The Social Representation of Coronavirus during the First French Lockdown
Sandrine Gaymard1, *, Nino Peulens1, Wilson Engelmann2, Romain Hidrio1, Mathieu Desgré1
Identifiers and Pagination:Year: 2022
E-location ID: e187435012208310
Publisher ID: e187435012208310
Article History:Received Date: 15/12/2021
Revision Received Date: 15/4/2022
Acceptance Date: 12/5/2022
Electronic publication date: 17/11/2022
Collection year: 2022
open-access license: This is an open access article distributed under the terms of the Creative Commons Attribution 4.0 International Public License (CC-BY 4.0), a copy of which is available at: https://creativecommons.org/licenses/by/4.0/legalcode. This license permits unrestricted use, distribution, and reproduction in any medium, provided the original author and source are credited.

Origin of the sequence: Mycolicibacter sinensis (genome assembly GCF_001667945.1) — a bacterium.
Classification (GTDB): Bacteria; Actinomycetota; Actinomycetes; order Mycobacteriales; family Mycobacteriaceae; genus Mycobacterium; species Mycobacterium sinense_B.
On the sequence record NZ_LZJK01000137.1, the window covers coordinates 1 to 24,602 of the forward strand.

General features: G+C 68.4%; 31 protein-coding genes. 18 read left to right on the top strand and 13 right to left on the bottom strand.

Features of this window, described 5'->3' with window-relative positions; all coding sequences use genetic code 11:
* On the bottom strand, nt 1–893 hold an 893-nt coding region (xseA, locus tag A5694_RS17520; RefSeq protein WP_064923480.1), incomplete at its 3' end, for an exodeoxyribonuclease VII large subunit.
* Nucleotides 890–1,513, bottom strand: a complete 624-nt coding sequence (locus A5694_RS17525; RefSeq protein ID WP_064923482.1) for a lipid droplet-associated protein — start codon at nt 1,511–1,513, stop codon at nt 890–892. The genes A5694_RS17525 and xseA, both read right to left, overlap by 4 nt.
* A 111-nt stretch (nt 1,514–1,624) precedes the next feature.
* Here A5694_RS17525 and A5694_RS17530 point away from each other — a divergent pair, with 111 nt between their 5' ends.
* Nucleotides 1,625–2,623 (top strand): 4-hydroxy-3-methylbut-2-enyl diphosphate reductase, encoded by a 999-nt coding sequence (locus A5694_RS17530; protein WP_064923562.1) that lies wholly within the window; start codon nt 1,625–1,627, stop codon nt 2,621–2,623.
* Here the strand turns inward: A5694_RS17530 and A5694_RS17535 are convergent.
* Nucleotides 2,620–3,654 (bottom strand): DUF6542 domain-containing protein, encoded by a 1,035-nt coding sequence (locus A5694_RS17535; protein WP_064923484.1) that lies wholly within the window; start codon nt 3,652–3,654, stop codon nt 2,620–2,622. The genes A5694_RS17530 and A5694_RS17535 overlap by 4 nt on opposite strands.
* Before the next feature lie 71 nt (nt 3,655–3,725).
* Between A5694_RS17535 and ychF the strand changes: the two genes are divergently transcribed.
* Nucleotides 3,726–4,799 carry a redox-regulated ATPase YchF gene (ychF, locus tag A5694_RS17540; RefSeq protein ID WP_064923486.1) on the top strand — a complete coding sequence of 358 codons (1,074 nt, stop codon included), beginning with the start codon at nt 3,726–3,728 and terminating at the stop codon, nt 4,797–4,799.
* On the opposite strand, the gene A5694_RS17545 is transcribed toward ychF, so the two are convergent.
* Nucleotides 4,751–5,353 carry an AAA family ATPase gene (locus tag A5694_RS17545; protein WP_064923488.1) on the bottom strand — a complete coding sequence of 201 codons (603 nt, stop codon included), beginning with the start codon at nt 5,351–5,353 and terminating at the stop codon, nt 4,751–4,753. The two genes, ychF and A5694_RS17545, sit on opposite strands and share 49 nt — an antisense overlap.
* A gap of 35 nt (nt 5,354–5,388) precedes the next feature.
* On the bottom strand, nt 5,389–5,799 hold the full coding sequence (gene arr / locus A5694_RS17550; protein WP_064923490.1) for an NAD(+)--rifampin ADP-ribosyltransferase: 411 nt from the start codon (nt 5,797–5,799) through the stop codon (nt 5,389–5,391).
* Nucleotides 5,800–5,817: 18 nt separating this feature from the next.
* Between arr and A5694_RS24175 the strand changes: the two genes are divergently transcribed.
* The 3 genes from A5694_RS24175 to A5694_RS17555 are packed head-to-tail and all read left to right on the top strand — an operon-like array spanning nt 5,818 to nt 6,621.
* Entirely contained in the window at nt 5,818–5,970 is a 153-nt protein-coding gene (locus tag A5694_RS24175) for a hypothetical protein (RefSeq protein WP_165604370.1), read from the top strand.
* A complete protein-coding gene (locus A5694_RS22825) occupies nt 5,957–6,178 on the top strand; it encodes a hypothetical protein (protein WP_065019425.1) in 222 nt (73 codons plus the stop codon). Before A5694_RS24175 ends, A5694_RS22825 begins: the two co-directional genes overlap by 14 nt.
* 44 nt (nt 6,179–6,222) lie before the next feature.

More than two years ago, the world was hit by the health crisis of COVID-19. This crisis has had many impacts, some of which are not yet fully visible. Publications have increased in this field, but some subjects remain to be studied in depth, such as the question of territorial or social inequalities in the face of this health crisis and its illustration in the field of social thinking.
This qualitative research is based on the hierarchical free association method used in Social Representations Theory (SRT). The survey was conducted on a French sample during the first lockdown between March and May, 2020. Different groups and social categories were questioned, including rural/urban, executives, employees, or unemployed people.
The results showed a social representation of the coronavirus that differs in certain groups, with, for example, a greater perception of risk in the unemployed group.
These results confirm that the consequences of this health crisis since the first lockdown in March, 2020, had already impacted representations that reflected social and territorial inequalities.
These results are discussed in the light of international experience and, in particular, that of Brazil, one of the countries most affected by the health crisis.